Video: Finding Encouragement Through Prioritizing


I was recently asked to write a guest post on Kathie Morrisey’s Character Corner blog about encouragement. (You can read that article here on the blog!) When I sat out to write encouraging words, I came back to what I always come back to–prioritizing leads to encouragement. I can encourage myself by setting my priorities and following through on them. It’s true….it has happened to me countless times during my thirty-two years of homeschooling and continues to happen to me now as an entrepreneur and online teacher. So I wrote my article for Character Corner–and decided to make a video to follow it up. I hope that this prioritizing help encourages you as much as it has me throughout my parenting years.


Putting My Productivity Trainings in an Order to Help You the Most!

Hello Busy Friend,

I’m sure you are busy, busy, busy….

School starting is just around the corner for most of us, and some have already begun! (Cheers to you!)

In my Sunday Snippets this summer, I have been sharing productivity and organization links with you to help you make this your best school year ever! (My best years were always my most organized years!)

But someone commented that they wished they were all in one place and in order so they would know which things to focus on first, etc.

So…..that is what this Tuesday Tips is going to do!

I’m going to put the videos and articles that I think will help you the most to have an organized, productive year in order, so you can have your own little “mini conference”! And you can do it at your own pace as you implement each step.

I’m passionate about productivity and organization because I know they made all the difference for me in my 32 years of homeschooling–and they continue to serve me every single day in all of my entrepreneur journey!

Blessings to you for an amazing, organized, productive school year….I want so much wonderfulness for you!

Love and hope,



Step 1: Create Your Daily Lists and Do Nothing But These!

I created a video about my experience in creating dailies–and how I had to give up the grandiose in order to do the dailies…and how those dailies made me a successful homeschooler and confident parent! Watch this first! 🙂

Step 2: Learn to Delight in the Dailies

Dailies can be a drag. There’s nothing grandiose. Nothing exciting. Nothing remarkable happening right away as a result of them. So it can be hard to delight in them. I wrote two articles about this (part I and part II) that will help anyone who gets bored with the dailies. (Please believe me when I say the dailies are everything at first!)

Step 3: Follow Through on the Dailies

It’s one thing to create a dailies list. It’s another thing to follow through on them. Since I know how hard it is to follow through on them, I created a video about that!

Step 4: Systematize Everything

After you get the dailies down pat (or during possibly), you will be amazed at your productivity when you systematize everything you can! This is so important in homeschooling. You want some things in your day to just run “like a well-oiled machine”! Systematizing will help you!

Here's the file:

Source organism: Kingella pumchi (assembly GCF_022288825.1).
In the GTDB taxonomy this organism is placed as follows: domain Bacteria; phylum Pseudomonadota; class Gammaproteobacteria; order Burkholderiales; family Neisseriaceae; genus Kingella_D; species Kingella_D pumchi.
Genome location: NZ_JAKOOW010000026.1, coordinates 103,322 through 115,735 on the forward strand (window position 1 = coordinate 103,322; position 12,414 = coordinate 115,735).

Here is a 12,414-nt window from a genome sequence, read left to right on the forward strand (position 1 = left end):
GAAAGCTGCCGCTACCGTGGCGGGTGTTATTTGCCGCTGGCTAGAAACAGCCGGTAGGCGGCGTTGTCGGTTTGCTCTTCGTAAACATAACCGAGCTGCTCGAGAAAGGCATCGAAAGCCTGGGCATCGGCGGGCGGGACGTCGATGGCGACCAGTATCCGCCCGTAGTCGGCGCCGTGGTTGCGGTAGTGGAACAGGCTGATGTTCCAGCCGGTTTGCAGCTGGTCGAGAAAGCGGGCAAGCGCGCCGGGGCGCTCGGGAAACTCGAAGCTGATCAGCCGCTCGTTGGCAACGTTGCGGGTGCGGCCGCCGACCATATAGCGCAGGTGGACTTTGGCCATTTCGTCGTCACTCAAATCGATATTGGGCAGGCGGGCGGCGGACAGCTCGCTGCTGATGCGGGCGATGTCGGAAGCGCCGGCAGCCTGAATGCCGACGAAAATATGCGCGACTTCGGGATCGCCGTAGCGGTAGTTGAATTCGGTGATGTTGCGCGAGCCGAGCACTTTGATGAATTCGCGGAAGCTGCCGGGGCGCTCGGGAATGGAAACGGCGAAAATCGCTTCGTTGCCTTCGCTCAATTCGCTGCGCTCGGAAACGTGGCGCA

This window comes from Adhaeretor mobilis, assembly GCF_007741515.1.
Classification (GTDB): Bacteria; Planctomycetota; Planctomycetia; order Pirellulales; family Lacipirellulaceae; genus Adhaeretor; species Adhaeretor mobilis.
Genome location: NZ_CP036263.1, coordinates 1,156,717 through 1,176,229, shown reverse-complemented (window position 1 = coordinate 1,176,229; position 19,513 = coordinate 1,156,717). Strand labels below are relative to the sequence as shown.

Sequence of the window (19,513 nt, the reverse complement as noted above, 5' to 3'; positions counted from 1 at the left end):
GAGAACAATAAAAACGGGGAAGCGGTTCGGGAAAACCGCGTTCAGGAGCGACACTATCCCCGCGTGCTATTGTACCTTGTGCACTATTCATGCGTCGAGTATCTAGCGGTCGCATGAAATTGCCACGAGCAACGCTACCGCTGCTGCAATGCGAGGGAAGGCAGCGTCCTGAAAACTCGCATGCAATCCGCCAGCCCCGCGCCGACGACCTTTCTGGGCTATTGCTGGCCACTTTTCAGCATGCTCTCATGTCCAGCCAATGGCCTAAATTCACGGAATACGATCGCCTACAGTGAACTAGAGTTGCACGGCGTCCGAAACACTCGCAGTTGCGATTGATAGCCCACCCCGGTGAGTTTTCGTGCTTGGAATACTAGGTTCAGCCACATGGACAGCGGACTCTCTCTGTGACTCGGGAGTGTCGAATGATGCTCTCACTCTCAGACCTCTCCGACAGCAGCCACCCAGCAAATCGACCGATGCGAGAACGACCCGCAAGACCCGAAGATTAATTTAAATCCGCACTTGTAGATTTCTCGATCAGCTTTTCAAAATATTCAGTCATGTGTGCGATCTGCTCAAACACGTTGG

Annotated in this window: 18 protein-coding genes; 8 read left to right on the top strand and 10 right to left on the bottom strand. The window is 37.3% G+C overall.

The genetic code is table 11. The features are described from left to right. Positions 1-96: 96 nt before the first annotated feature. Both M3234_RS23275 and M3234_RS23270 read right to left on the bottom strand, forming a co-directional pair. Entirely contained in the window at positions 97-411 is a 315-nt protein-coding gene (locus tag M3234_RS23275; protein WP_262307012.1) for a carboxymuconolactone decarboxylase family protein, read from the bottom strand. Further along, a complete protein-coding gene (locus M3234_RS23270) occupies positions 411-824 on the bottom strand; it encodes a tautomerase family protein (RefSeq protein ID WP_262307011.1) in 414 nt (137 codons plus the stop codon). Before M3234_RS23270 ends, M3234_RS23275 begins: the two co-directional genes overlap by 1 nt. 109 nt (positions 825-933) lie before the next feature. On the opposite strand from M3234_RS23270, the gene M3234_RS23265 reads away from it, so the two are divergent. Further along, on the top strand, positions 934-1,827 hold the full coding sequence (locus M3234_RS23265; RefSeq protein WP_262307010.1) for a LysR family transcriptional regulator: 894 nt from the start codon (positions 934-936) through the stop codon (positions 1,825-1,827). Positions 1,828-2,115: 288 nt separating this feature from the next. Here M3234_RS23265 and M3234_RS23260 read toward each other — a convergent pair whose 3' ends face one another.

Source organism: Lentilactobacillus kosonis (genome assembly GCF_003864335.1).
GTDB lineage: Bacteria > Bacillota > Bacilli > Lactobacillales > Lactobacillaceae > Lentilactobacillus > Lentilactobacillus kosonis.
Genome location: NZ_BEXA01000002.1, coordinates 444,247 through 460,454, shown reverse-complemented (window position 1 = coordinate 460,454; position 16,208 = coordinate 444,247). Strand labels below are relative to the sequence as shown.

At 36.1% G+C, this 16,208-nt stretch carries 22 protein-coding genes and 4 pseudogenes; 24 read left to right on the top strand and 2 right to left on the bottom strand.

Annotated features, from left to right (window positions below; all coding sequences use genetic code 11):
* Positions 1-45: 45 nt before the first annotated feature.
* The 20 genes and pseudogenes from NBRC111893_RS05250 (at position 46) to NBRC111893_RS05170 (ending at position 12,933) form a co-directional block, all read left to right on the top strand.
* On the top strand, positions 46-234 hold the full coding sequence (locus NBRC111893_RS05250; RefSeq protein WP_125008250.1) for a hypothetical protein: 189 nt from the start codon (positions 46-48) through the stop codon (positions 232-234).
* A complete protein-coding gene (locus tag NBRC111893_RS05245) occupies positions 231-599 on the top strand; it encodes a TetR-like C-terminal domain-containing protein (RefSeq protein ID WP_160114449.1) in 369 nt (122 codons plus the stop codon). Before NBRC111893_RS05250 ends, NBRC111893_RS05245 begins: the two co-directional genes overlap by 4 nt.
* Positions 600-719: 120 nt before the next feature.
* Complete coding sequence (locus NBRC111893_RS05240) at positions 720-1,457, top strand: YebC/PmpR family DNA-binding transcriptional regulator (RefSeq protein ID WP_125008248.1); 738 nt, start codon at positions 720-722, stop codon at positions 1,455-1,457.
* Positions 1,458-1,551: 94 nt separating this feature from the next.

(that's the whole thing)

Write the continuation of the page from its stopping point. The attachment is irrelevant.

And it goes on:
Step 5: Use 1 to 2% of Your Day to Make the Other 98% Run Smoothly

Each day has its own happenings. Some times we have enough time for the Dailies only. Other times we can do some weeklies. Some times we can even do “extras.” Use my 14 Minute Productivity Hack to look at the day and see what all you can put in it. This realistic look at your day will leave you way less frustrated!

Step 6: Each Day Plan Your First Five and Fast Five

During my 14 Minute Productivity Hack, if I look at my calendar and I have time to do more than the Dailies, I put in my First Five tasks (the first five things I will do after my Dailies) and my Fast Five (five quick tasks I can do while coffee is brewing or toddler is not pottying but is sitting on the potty! lol). On extra busy days, I don’t get to the First Five or Fast Five…but I always know what they are each day.


There are other habits and productivity considerations when creating your ideal day….so I am putting these here.

a. Diligence—

We talk all the time about how to help our kids become more diligent. But I found out long ago that I have to do everything myself before I can teach things to my kids. Wowsie…was that ever hard. So I taught myself to be diligent first…then teaching them was much easier! This video details how I evaluated my diligence and improved it.

b. Prioritizing

So how do you know what you should do after your Dailies? How can you determine which things are the most important things to focus on? I have some thoughts about prioritizing on this video!

c. Taming the To-Do List

It’s one thing to create a to do list; it’s another thing to have systems in place to do the tasks on the to-do list. This video helps with the taming of that all-elusive to-do list!

d. Procrastination

Procrastination is a real issue for any of us who are our own bosses—homeschoolers, entrepreneurs, parents of littles, small business owners, etc. I love giving tips—and I have several in this video to beat procrastination!

10 Tips to Help Babies and Toddlers Happily Play

10 Tips to Help Babies and Toddlers Happily Play